It’s probably not surprising, but most Allen County families can’t afford to build a new house.
Another fact: Allen County’s housing vacancy rate is much higher than the state’s.
Those are some of the findings from a preliminary look at housing and economic development issues in Allen County.
Representatives of two companies, Atlas Community Studios and McClure, met with Thrive Allen County and area residents to wrap up several months of information gathering.
The groups have been collecting surveys and data since July, hoping to gather enough information to help them come up with a strategic plan to address three key areas: housing, economic development and building revitalization regarding a former funeral home known as the Thrive Annex.
The group returned to Allen County this week for final meetings with key officials.
They had a public meeting on Monday; attendance was small, with just a handful of audience members.
At the event, attendees heard from Alex Holland, vice president of Atlas, and Clint Sloss, economic development specialist with McClure.
They shared some of the early findings and offered a timeline for their report and implementation plans.
The cost to build a new house outpaces the wages for a majority of Allen County residents, Sloss noted.
The median household income is $45,333, or about 24% of statewide median, $59,597.
A study by Forbes showed the average cost to build a new, 2,000 square foot home in Kansas is $207,000.
“To afford a home like that, you need about $5,200 a month in income,” Sloss said.
That’s much more than the median income for Allen County residents, which works out to $3,778.
“We need to look at the gap between what we can afford and what is the true cost,” Sloss said.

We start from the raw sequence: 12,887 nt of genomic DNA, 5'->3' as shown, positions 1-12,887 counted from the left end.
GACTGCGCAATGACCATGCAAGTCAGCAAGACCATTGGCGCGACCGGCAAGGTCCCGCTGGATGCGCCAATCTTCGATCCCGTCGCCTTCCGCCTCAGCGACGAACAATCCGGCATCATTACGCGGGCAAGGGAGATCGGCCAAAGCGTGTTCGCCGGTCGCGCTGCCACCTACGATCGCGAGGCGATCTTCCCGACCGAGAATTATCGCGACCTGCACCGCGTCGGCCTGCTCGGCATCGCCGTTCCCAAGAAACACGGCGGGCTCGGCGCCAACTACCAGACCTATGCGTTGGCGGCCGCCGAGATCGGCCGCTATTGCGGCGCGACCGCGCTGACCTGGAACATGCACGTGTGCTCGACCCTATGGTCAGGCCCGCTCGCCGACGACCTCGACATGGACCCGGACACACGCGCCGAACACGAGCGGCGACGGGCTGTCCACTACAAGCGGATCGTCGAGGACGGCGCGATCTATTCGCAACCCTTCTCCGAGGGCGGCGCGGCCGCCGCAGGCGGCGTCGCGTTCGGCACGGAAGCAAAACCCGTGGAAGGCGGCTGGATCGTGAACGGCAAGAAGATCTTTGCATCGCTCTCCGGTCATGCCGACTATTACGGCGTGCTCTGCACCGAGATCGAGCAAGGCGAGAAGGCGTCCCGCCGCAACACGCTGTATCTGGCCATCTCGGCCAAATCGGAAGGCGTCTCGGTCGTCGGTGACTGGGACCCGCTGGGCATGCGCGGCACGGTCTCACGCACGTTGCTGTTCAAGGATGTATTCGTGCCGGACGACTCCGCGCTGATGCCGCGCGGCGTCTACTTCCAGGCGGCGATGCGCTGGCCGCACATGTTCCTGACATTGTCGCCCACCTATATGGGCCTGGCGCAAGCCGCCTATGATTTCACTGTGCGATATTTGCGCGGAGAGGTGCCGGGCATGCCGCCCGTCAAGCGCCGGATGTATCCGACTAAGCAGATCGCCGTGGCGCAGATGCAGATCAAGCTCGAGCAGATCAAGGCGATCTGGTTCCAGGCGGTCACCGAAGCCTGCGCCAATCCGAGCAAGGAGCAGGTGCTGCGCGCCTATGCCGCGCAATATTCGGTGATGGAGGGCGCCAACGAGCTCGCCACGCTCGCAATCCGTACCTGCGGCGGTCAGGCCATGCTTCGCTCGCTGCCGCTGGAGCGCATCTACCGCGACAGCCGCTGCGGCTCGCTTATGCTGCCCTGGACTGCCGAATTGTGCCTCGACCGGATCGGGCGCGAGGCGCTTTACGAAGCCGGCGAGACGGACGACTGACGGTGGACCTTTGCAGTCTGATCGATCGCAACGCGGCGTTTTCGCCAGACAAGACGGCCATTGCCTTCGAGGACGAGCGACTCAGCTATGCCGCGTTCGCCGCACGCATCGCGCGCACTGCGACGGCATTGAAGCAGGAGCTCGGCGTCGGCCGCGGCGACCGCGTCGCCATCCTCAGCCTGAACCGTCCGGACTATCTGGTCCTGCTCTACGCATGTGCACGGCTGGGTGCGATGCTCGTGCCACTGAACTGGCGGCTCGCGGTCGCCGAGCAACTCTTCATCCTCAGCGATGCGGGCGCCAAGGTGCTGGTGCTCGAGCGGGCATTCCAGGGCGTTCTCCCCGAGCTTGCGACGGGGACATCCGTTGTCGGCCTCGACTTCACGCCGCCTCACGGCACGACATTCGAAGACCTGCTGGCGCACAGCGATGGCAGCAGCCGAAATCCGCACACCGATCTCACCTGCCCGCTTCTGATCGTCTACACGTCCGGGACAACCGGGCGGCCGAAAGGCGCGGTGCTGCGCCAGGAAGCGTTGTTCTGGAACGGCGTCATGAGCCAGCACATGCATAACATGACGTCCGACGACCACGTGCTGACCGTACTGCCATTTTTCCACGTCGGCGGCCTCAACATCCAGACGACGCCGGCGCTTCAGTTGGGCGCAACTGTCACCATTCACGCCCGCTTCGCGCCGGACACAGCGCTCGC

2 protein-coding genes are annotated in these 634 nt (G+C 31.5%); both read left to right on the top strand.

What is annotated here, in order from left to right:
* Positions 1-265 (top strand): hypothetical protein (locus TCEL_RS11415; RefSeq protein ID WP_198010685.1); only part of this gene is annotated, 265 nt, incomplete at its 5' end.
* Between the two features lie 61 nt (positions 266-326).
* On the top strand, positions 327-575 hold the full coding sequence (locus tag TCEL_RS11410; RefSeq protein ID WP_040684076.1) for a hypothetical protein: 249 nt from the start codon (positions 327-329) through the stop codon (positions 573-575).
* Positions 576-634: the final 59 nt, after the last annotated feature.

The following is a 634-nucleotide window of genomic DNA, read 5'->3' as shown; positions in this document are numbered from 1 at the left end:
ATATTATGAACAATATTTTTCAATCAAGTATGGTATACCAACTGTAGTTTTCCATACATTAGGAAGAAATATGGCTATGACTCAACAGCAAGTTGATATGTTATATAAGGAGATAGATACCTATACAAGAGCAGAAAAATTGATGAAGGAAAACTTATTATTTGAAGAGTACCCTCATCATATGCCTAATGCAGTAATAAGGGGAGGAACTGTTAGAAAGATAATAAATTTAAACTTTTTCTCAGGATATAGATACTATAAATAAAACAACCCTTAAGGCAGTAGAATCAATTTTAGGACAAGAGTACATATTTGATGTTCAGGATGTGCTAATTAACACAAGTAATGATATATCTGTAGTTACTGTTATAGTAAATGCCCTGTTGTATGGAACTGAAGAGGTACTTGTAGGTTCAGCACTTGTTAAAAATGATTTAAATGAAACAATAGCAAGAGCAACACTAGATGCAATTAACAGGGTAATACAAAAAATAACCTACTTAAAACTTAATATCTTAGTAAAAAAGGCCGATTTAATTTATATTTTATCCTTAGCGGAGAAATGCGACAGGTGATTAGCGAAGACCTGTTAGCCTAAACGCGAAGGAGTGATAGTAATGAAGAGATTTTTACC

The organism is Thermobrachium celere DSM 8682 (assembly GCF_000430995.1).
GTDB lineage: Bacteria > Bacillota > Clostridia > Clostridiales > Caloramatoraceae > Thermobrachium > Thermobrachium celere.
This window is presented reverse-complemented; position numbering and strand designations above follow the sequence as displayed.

But the problem isn’t just with new housing.
Only 7.7% of all Allen County houses have been built in the last 20 years (since 2000). That’s about half the statewide average of 15.7%.
And nearly 43% of Allen County houses were built before 1959, compared to the state average of 35%.
“We have a lot of older homes, which have a higher cost of maintenance, higher costs to make improvements,” Sloss said.
Further, studies show that 15% of Allen County housing units are vacant, compared to the state average of 11.3%. Sloss is optimistic the situation isn’t quite that dire; that number likely includes houses that are so dilapidated they cannot be occupied, but are still considered rentals in that particular study.
“There’s barely anything available to purchase or rent,” Sloss noted.
“People may want to move here, but if they can’t find the housing type, style or quality they want, they’re less likely to do so.”
The local labor pool is not able to meet employer demand, Sloss and Holland reported.
They found 3,151 people live and work in Allen County. Another 2,600 work here but don’t live here, and 3,185 live here but work elsewhere.
Housing, transportation and child care are some of the major reasons why someone may choose to live elsewhere, they noted.
Businesses and industries can find ways to partner with community groups to offer solutions, Holland said.
A recurring theme in all areas was collaboration. Holland noted the area has many groups, organizations and businesses that have successful programs. But those groups don’t always work together or understand what the others are doing.
In terms of housing and workforce development, companies can offer creative opportunities to help employees.